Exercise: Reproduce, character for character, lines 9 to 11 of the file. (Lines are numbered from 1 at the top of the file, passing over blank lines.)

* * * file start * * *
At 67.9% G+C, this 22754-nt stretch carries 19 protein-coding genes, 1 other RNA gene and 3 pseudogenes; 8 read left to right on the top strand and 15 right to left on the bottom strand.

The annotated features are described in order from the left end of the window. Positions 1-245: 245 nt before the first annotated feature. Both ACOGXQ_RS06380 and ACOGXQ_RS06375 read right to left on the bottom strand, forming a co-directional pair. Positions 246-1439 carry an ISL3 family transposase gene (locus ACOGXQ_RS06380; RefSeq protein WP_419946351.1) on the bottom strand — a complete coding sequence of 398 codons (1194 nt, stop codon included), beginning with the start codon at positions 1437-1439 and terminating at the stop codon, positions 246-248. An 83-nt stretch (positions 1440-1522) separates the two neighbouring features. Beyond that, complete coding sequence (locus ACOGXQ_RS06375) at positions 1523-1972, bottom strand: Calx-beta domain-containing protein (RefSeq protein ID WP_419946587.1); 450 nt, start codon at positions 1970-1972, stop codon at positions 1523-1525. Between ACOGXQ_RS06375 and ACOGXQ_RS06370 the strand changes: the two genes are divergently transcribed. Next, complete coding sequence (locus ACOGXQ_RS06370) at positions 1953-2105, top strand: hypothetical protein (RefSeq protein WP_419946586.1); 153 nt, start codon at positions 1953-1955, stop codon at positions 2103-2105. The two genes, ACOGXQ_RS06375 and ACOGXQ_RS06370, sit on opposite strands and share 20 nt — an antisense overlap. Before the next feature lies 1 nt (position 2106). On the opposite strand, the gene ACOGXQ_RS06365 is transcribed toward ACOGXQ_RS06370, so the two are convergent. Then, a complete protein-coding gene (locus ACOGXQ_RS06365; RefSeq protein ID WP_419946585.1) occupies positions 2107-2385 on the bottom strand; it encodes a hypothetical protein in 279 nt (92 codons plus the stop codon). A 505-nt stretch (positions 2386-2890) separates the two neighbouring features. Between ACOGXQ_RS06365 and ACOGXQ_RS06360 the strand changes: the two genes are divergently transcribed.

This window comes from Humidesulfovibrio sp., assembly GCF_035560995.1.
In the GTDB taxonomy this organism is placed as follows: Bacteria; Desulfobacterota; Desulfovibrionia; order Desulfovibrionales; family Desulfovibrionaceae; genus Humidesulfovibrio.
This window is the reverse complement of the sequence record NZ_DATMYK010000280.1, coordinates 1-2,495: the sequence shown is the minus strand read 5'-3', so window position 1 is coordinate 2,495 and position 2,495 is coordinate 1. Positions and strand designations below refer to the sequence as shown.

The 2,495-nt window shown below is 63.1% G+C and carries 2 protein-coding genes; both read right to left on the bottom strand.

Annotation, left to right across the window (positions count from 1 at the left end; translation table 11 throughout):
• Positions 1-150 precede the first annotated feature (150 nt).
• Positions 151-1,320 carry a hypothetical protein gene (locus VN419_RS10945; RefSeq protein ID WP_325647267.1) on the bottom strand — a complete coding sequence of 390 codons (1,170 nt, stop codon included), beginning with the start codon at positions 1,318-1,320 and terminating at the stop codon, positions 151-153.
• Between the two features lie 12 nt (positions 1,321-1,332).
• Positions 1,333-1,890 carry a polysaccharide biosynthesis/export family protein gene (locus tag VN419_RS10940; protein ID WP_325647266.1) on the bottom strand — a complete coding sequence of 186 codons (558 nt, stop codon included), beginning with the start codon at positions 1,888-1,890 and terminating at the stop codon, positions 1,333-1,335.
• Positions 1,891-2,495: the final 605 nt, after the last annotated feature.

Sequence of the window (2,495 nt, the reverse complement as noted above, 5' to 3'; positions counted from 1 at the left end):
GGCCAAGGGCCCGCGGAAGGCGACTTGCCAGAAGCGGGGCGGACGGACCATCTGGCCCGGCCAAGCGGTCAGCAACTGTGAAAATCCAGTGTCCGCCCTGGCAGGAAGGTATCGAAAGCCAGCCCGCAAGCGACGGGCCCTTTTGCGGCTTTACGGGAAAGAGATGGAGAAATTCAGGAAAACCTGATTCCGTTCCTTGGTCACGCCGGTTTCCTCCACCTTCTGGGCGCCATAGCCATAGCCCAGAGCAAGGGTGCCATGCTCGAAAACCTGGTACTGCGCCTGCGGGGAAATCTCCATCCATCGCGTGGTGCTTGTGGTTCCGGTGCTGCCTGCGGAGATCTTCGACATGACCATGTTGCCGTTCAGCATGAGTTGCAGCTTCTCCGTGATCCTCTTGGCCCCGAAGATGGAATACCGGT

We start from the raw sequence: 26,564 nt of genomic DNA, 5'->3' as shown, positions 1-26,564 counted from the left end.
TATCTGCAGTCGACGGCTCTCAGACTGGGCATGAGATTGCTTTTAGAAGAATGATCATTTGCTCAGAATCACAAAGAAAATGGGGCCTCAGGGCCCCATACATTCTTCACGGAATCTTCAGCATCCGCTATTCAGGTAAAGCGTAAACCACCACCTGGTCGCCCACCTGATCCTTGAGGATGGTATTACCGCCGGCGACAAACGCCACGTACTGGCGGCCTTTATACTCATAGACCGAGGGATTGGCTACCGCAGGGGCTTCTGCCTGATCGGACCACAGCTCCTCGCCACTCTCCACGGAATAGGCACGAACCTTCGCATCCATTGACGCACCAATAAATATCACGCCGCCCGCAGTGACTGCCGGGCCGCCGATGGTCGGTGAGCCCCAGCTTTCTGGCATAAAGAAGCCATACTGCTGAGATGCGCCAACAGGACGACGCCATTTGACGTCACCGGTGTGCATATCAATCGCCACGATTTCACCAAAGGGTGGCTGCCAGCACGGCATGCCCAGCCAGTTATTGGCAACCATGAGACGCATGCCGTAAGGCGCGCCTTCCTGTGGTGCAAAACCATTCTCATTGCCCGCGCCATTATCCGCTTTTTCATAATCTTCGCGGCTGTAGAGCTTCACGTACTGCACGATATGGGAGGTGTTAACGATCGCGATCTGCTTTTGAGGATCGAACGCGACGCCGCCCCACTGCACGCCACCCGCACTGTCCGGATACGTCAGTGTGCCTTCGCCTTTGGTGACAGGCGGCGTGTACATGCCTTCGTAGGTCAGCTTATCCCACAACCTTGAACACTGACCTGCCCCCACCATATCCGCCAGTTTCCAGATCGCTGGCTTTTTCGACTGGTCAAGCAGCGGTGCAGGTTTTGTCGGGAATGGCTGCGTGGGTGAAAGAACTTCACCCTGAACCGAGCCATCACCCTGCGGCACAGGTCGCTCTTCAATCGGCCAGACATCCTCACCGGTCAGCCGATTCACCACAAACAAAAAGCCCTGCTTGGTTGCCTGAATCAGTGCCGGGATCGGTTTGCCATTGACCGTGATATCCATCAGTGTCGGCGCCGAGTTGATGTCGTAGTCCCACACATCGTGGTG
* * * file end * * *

• Positions 151-1,320 carry a hypothetical protein gene (locus VN419_RS10945; RefSeq protein ID WP_325647267.1) on the bottom strand — a complete coding sequence of 390 codons (1,170 nt, stop codon included), beginning with the start codon at positions 1,318-1,320 and terminating at the stop codon, positions 151-153.
• Between the two features lie 12 nt (positions 1,321-1,332).
• Positions 1,333-1,890 carry a polysaccharide biosynthesis/export family protein gene (locus tag VN419_RS10940; protein ID WP_325647266.1) on the bottom strand — a complete coding sequence of 186 codons (558 nt, stop codon included), beginning with the start codon at positions 1,888-1,890 and terminating at the stop codon, positions 1,333-1,335.